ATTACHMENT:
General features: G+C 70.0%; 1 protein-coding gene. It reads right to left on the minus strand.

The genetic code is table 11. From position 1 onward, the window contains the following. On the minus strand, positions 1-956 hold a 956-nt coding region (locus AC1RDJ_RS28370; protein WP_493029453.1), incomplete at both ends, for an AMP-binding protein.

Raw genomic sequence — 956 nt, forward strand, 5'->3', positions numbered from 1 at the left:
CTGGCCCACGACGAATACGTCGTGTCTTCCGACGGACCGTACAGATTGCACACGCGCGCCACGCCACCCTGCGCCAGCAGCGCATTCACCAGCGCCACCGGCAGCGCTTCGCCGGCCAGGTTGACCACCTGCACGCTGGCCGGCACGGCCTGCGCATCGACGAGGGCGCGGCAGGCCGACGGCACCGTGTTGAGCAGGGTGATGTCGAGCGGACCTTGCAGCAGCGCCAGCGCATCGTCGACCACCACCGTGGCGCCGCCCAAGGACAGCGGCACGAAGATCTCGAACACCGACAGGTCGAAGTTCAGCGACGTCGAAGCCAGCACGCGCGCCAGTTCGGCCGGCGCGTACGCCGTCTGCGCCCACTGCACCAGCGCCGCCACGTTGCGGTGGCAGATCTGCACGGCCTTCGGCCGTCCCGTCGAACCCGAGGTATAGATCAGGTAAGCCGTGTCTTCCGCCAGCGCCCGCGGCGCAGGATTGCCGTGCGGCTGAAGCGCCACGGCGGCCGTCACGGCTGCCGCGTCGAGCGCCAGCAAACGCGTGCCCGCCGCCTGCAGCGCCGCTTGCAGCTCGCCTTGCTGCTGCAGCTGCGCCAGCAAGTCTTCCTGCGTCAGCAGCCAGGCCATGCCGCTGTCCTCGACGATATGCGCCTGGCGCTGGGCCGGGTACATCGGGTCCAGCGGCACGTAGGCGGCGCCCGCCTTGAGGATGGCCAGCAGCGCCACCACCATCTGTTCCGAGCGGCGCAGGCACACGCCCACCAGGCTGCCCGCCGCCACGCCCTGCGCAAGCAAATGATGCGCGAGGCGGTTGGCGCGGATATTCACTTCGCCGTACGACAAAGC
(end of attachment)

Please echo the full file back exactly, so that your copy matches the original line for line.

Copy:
General features: G+C 70.0%; 1 protein-coding gene. It reads right to left on the minus strand.

The genetic code is table 11. From position 1 onward, the window contains the following. On the minus strand, positions 1-956 hold a 956-nt coding region (locus AC1RDJ_RS28370; protein WP_493029453.1), incomplete at both ends, for an AMP-binding protein.

Raw genomic sequence — 956 nt, forward strand, 5'->3', positions numbered from 1 at the left:
CTGGCCCACGACGAATACGTCGTGTCTTCCGACGGACCGTACAGATTGCACACGCGCGCCACGCCACCCTGCGCCAGCAGCGCATTCACCAGCGCCACCGGCAGCGCTTCGCCGGCCAGGTTGACCACCTGCACGCTGGCCGGCACGGCCTGCGCATCGACGAGGGCGCGGCAGGCCGACGGCACCGTGTTGAGCAGGGTGATGTCGAGCGGACCTTGCAGCAGCGCCAGCGCATCGTCGACCACCACCGTGGCGCCGCCCAAGGACAGCGGCACGAAGATCTCGAACACCGACAGGTCGAAGTTCAGCGACGTCGAAGCCAGCACGCGCGCCAGTTCGGCCGGCGCGTACGCCGTCTGCGCCCACTGCACCAGCGCCGCCACGTTGCGGTGGCAGATCTGCACGGCCTTCGGCCGTCCCGTCGAACCCGAGGTATAGATCAGGTAAGCCGTGTCTTCCGCCAGCGCCCGCGGCGCAGGATTGCCGTGCGGCTGAAGCGCCACGGCGGCCGTCACGGCTGCCGCGTCGAGCGCCAGCAAACGCGTGCCCGCCGCCTGCAGCGCCGCTTGCAGCTCGCCTTGCTGCTGCAGCTGCGCCAGCAAGTCTTCCTGCGTCAGCAGCCAGGCCATGCCGCTGTCCTCGACGATATGCGCCTGGCGCTGGGCCGGGTACATCGGGTCCAGCGGCACGTAGGCGGCGCCCGCCTTGAGGATGGCCAGCAGCGCCACCACCATCTGTTCCGAGCGGCGCAGGCACACGCCCACCAGGCTGCCCGCCGCCACGCCCTGCGCAAGCAAATGATGCGCGAGGCGGTTGGCGCGGATATTCACTTCGCCGTACGACAAAGC